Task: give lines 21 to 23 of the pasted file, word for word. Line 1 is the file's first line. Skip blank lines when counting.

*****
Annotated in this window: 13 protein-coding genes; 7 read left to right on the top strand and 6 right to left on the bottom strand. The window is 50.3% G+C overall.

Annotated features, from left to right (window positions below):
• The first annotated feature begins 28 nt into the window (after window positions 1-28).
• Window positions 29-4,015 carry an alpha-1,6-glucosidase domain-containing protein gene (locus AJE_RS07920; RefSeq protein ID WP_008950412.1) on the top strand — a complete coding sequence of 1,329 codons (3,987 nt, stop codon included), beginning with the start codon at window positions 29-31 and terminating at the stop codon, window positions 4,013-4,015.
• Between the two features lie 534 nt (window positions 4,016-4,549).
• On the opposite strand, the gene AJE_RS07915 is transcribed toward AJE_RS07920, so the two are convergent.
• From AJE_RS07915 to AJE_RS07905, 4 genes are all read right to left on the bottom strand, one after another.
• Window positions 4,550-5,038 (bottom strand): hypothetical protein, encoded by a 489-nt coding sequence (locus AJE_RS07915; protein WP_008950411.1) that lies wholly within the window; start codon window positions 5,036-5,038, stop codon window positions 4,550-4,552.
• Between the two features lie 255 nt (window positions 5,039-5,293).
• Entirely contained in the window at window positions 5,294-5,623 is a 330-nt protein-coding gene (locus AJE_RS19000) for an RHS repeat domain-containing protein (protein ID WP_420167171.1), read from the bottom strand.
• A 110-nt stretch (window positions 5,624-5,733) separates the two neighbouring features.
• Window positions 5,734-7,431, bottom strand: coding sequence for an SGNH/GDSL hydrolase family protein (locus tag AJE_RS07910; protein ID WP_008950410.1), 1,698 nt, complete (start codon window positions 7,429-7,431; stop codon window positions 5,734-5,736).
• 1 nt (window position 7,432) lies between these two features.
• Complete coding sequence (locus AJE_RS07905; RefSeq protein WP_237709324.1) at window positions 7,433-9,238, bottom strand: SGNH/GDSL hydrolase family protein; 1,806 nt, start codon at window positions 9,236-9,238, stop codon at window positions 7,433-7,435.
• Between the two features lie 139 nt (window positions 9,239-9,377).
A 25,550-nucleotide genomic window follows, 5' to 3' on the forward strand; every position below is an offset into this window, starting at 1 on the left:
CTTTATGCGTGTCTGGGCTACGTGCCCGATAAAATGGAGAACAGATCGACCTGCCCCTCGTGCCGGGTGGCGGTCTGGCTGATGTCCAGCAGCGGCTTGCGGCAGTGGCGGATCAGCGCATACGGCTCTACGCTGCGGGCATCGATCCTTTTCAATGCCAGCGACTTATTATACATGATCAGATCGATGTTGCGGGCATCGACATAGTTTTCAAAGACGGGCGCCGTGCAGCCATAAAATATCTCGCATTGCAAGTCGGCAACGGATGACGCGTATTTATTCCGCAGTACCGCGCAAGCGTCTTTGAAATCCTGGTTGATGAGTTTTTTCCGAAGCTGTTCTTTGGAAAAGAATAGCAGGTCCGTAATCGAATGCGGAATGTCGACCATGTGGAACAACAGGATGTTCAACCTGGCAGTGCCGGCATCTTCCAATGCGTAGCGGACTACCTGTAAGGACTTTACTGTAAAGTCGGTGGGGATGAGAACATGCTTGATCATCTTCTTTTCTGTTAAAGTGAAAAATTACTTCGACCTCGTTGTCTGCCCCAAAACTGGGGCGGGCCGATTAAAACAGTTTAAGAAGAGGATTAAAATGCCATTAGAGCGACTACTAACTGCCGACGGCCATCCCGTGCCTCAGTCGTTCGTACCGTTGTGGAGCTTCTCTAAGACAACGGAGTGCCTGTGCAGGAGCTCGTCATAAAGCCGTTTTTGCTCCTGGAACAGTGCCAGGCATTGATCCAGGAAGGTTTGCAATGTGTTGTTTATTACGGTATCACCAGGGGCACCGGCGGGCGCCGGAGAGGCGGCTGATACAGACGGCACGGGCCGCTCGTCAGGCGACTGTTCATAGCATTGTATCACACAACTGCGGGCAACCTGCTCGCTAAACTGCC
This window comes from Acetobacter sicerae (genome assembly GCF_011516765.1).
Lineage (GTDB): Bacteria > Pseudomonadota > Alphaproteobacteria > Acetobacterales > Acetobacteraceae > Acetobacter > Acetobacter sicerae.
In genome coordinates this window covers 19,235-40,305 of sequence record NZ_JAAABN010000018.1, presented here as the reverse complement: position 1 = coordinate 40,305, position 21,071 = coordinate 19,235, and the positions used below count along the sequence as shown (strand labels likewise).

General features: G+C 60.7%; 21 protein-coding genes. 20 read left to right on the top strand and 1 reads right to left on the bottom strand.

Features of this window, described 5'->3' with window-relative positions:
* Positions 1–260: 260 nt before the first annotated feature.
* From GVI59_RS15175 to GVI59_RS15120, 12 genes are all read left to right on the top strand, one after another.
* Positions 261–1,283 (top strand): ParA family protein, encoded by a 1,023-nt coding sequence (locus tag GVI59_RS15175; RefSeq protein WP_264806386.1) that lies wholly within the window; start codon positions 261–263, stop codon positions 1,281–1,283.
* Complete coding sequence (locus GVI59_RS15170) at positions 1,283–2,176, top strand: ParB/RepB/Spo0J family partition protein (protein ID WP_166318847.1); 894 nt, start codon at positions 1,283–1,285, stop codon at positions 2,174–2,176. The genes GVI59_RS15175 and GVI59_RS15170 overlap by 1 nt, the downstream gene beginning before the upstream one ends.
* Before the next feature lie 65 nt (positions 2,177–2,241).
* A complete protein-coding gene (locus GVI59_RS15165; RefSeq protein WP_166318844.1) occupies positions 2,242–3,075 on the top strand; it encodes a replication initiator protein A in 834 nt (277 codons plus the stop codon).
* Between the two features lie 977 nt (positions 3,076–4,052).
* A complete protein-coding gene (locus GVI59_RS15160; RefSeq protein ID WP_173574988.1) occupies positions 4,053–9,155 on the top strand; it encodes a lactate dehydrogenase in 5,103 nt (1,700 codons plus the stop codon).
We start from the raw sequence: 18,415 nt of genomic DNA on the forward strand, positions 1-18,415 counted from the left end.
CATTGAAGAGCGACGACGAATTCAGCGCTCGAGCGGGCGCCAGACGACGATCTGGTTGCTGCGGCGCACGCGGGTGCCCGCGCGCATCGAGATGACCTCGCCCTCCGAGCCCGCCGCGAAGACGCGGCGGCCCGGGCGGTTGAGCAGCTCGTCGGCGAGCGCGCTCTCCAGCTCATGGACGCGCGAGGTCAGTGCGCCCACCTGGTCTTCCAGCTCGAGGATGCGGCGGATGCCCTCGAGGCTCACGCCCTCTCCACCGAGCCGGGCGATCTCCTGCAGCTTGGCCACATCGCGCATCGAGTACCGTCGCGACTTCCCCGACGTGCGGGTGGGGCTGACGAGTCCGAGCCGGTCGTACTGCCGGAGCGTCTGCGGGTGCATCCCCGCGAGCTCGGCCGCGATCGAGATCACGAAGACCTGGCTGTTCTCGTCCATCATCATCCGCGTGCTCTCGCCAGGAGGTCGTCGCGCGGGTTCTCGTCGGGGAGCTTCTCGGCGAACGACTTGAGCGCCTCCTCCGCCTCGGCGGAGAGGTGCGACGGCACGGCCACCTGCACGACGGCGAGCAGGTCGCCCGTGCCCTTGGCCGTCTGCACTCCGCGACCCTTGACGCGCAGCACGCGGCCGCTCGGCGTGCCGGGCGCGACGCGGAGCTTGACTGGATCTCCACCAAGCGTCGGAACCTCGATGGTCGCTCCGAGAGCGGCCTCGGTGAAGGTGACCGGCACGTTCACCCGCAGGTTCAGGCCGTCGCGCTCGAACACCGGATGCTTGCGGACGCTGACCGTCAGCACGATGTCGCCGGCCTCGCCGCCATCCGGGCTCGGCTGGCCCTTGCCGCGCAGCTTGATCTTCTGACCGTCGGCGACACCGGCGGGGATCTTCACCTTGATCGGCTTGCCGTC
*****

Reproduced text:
General features: G+C 60.7%; 21 protein-coding genes. 20 read left to right on the top strand and 1 reads right to left on the bottom strand.

Features of this window, described 5'->3' with window-relative positions:
* Positions 1–260: 260 nt before the first annotated feature.